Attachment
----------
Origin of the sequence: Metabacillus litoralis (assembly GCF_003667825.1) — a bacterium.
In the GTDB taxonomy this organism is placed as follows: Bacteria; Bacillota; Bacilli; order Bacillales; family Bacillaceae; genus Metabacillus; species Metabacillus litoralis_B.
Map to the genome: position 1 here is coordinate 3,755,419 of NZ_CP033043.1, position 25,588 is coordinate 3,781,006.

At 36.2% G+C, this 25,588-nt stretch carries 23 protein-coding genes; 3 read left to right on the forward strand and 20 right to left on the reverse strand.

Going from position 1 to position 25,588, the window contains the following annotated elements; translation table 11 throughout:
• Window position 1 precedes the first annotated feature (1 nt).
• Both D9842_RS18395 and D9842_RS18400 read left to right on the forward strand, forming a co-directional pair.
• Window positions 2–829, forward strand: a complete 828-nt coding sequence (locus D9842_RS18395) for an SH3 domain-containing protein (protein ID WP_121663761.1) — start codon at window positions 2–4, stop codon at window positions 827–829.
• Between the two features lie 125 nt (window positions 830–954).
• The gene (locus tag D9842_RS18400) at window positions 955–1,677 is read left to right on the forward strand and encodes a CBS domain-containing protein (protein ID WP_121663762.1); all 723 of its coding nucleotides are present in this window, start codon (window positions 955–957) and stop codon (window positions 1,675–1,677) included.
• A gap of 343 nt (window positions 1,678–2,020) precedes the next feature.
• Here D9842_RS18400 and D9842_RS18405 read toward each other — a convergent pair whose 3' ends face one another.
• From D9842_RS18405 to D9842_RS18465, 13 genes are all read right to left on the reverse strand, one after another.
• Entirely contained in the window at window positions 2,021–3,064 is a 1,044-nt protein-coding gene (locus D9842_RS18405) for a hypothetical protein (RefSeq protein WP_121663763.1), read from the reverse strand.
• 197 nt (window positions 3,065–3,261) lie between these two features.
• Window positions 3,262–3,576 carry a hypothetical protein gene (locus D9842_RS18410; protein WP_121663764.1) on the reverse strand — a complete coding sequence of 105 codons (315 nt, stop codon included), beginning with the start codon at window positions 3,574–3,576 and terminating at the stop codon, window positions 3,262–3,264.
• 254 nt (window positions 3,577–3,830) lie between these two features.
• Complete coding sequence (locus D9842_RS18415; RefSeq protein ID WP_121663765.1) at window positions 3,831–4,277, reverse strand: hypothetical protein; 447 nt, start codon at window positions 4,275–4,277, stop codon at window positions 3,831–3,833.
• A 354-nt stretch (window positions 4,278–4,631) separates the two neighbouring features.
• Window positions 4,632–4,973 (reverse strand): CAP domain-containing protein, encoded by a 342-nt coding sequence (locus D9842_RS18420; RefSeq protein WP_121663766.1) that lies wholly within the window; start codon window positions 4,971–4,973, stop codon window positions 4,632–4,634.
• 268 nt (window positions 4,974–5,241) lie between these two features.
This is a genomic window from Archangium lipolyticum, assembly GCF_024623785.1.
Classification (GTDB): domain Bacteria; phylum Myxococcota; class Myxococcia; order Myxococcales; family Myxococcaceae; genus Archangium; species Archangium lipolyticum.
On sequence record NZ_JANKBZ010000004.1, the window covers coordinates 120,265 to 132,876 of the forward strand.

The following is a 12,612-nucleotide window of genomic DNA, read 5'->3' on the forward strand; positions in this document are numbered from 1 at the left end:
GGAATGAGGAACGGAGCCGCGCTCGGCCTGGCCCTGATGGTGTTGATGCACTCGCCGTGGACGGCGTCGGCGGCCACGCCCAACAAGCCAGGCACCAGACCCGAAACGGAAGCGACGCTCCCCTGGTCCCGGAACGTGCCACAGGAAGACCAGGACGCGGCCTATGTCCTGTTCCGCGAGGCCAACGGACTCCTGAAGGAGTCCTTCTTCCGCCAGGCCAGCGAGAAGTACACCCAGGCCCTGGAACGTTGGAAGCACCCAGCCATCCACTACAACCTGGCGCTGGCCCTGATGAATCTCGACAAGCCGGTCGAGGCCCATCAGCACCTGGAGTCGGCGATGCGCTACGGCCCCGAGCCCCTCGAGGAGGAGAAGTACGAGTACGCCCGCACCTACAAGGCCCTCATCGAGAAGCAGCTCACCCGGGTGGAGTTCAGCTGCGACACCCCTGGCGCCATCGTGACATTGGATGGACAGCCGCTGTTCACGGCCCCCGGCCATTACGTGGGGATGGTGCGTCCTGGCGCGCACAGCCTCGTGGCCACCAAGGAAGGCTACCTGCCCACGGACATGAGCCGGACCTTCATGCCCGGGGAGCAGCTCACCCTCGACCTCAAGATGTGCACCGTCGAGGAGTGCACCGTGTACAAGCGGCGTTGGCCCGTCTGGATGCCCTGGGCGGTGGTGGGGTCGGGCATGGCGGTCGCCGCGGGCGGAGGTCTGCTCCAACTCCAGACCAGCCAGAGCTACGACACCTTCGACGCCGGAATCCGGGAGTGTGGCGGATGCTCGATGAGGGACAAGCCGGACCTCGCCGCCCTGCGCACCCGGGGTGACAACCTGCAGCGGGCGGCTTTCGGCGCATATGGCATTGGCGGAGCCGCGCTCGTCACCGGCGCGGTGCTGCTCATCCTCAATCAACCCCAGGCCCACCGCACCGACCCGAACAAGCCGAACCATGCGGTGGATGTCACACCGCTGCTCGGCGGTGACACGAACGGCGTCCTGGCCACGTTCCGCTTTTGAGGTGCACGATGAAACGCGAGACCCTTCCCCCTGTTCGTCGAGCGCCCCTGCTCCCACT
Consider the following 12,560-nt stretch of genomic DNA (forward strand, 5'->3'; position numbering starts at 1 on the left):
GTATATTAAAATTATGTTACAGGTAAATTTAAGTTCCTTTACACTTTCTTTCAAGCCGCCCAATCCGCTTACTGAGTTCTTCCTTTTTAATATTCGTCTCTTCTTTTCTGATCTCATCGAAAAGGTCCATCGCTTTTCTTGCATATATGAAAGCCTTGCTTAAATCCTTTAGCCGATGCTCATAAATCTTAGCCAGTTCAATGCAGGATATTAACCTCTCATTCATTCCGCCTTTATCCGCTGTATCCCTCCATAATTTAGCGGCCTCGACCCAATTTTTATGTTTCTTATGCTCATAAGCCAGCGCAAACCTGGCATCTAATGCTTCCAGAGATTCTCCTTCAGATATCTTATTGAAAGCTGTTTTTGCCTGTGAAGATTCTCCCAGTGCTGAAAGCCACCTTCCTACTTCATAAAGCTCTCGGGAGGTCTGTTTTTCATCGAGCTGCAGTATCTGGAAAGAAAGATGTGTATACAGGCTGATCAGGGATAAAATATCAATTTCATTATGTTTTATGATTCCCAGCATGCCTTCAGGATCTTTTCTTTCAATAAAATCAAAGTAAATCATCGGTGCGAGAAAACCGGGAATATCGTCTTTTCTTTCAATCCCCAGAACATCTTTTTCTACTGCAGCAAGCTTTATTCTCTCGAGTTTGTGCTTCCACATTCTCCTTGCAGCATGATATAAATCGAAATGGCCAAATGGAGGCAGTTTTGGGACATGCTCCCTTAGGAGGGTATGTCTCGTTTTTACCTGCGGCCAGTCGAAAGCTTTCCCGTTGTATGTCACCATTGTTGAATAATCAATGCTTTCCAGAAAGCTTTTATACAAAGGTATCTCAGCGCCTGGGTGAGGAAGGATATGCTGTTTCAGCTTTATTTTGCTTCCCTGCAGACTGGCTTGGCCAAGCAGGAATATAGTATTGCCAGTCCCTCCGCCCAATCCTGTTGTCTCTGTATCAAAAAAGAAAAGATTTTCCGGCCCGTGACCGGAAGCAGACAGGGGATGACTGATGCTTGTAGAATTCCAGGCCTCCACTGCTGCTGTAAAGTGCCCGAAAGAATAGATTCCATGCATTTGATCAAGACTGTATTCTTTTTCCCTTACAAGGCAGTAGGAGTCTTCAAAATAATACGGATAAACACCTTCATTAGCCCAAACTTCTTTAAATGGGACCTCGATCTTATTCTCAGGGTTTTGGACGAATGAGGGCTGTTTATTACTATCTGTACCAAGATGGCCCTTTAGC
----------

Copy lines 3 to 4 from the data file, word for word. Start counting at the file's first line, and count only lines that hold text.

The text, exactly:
Map to the genome: position 1 here is coordinate 3,755,419 of NZ_CP033043.1, position 25,588 is coordinate 3,781,006.

At 36.2% G+C, this 25,588-nt stretch carries 23 protein-coding genes; 3 read left to right on the forward strand and 20 right to left on the reverse strand.